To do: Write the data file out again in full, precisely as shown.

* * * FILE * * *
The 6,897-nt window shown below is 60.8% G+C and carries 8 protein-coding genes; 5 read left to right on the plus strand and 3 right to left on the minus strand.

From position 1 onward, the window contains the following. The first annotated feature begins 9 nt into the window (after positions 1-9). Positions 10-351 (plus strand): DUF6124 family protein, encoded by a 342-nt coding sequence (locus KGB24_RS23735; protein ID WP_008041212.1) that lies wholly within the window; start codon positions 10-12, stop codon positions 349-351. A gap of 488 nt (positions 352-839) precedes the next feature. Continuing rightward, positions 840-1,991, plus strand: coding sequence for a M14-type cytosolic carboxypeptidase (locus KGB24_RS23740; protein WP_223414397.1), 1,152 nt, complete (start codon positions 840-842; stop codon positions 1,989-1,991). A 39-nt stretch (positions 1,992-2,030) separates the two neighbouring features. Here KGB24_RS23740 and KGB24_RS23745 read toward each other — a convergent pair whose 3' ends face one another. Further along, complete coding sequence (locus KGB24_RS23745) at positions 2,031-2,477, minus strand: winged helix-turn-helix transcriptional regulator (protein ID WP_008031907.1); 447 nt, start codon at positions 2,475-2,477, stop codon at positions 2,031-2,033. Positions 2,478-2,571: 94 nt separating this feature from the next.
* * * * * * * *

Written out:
The 6,897-nt window shown below is 60.8% G+C and carries 8 protein-coding genes; 5 read left to right on the plus strand and 3 right to left on the minus strand.

From position 1 onward, the window contains the following. The first annotated feature begins 9 nt into the window (after positions 1-9). Positions 10-351 (plus strand): DUF6124 family protein, encoded by a 342-nt coding sequence (locus KGB24_RS23735; protein ID WP_008041212.1) that lies wholly within the window; start codon positions 10-12, stop codon positions 349-351. A gap of 488 nt (positions 352-839) precedes the next feature. Continuing rightward, positions 840-1,991, plus strand: coding sequence for a M14-type cytosolic carboxypeptidase (locus KGB24_RS23740; protein WP_223414397.1), 1,152 nt, complete (start codon positions 840-842; stop codon positions 1,989-1,991). A 39-nt stretch (positions 1,992-2,030) separates the two neighbouring features. Here KGB24_RS23740 and KGB24_RS23745 read toward each other — a convergent pair whose 3' ends face one another. Further along, complete coding sequence (locus KGB24_RS23745) at positions 2,031-2,477, minus strand: winged helix-turn-helix transcriptional regulator (protein ID WP_008031907.1); 447 nt, start codon at positions 2,475-2,477, stop codon at positions 2,031-2,033. Positions 2,478-2,571: 94 nt separating this feature from the next.